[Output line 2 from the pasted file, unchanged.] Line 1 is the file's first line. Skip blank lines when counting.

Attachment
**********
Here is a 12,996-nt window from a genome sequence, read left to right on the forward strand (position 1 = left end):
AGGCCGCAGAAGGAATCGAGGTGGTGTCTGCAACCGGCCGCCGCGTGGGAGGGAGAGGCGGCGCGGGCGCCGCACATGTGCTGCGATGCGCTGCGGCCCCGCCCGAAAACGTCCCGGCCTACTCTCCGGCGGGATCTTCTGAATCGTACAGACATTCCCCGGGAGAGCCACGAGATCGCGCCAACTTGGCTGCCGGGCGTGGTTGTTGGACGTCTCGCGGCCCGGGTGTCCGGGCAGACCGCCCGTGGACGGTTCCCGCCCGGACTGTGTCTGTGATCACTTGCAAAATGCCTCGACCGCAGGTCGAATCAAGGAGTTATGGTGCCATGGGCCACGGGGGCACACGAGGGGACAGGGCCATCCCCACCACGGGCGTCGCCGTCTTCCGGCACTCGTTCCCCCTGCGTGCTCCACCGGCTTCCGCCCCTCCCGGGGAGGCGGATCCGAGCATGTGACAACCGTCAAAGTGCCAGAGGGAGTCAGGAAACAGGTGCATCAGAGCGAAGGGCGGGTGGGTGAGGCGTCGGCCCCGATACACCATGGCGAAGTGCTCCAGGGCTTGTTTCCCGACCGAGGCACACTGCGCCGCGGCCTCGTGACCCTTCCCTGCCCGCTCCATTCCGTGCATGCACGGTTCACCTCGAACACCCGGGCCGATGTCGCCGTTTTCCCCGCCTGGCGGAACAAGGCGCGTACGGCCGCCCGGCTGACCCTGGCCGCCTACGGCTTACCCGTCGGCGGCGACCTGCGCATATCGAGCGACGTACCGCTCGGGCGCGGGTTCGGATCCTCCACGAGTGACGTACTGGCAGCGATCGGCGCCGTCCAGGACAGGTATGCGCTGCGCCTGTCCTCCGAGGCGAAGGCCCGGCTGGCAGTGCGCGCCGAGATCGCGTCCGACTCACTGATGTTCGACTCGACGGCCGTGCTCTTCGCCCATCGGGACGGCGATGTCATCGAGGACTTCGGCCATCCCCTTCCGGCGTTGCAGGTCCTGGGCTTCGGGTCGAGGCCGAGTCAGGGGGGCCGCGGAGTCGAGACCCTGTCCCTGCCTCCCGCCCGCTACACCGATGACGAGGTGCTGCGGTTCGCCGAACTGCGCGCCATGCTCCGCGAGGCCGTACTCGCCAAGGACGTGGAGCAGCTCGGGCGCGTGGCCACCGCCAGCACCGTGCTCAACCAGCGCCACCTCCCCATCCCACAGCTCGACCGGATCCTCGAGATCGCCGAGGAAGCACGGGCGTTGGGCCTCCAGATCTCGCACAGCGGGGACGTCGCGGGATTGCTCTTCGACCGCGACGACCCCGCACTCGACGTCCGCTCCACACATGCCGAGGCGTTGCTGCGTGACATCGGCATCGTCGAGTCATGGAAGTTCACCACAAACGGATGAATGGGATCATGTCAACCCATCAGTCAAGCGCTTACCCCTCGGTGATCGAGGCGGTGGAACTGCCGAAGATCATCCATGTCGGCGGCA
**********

AGGCCGCAGAAGGAATCGAGGTGGTGTCTGCAACCGGCCGCCGCGTGGGAGGGAGAGGCGGCGCGGGCGCCGCACATGTGCTGCGATGCGCTGCGGCCCCGCCCGAAAACGTCCCGGCCTACTCTCCGGCGGGATCTTCTGAATCGTACAGACATTCCCCGGGAGAGCCACGAGATCGCGCCAACTTGGCTGCCGGGCGTGGTTGTTGGACGTCTCGCGGCCCGGGTGTCCGGGCAGACCGCCCGTGGACGGTTCCCGCCCGGACTGTGTCTGTGATCACTTGCAAAATGCCTCGACCGCAGGTCGAATCAAGGAGTTATGGTGCCATGGGCCACGGGGGCACACGAGGGGACAGGGCCATCCCCACCACGGGCGTCGCCGTCTTCCGGCACTCGTTCCCCCTGCGTGCTCCACCGGCTTCCGCCCCTCCCGGGGAGGCGGATCCGAGCATGTGACAACCGTCAAAGTGCCAGAGGGAGTCAGGAAACAGGTGCATCAGAGCGAAGGGCGGGTGGGTGAGGCGTCGGCCCCGATACACCATGGCGAAGTGCTCCAGGGCTTGTTTCCCGACCGAGGCACACTGCGCCGCGGCCTCGTGACCCTTCCCTGCCCGCTCCATTCCGTGCATGCACGGTTCACCTCGAACACCCGGGCCGATGTCGCCGTTTTCCCCGCCTGGCGGAACAAGGCGCGTACGGCCGCCCGGCTGACCCTGGCCGCCTACGGCTTACCCGTCGGCGGCGACCTGCGCATATCGAGCGACGTACCGCTCGGGCGCGGGTTCGGATCCTCCACGAGTGACGTACTGGCAGCGATCGGCGCCGTCCAGGACAGGTATGCGCTGCGCCTGTCCTCCGAGGCGAAGGCCCGGCTGGCAGTGCGCGCCGAGATCGCGTCCGACTCACTGATGTTCGACTCGACGGCCGTGCTCTTCGCCCATCGGGACGGCGATGTCATCGAGGACTTCGGCCATCCCCTTCCGGCGTTGCAGGTCCTGGGCTTCGGGTCGAGGCCGAGTCAGGGGGGCCGCGGAGTCGAGACCCTGTCCCTGCCTCCCGCCCGCTACACCGATGACGAGGTGCTGCGGTTCGCCGAACTGCGCGCCATGCTCCGCGAGGCCGTACTCGCCAAGGACGTGGAGCAGCTCGGGCGCGTGGCCACCGCCAGCACCGTGCTCAACCAGCGCCACCTCCCCATCCCACAGCTCGACCGGATCCTCGAGATCGCCGAGGAAGCACGGGCGTTGGGCCTCCAGATCTCGCACAGCGGGGACGTCGCGGGATTGCTCTTCGACCGCGACGACCCCGCACTCGACGTCCGCTCCACACATGCCGAGGCGTTGCTGCGTGACATCGGCATCGTCGAGTCATGGAAGTTCACCACAAACGGATGAATGGGATCATGTCAACCCATCAGTCAAGCGCTTACCCCTCGGTGATCGAGGCGGTGGAACTGCCGAAGATCATCCATGTCGGCGGCA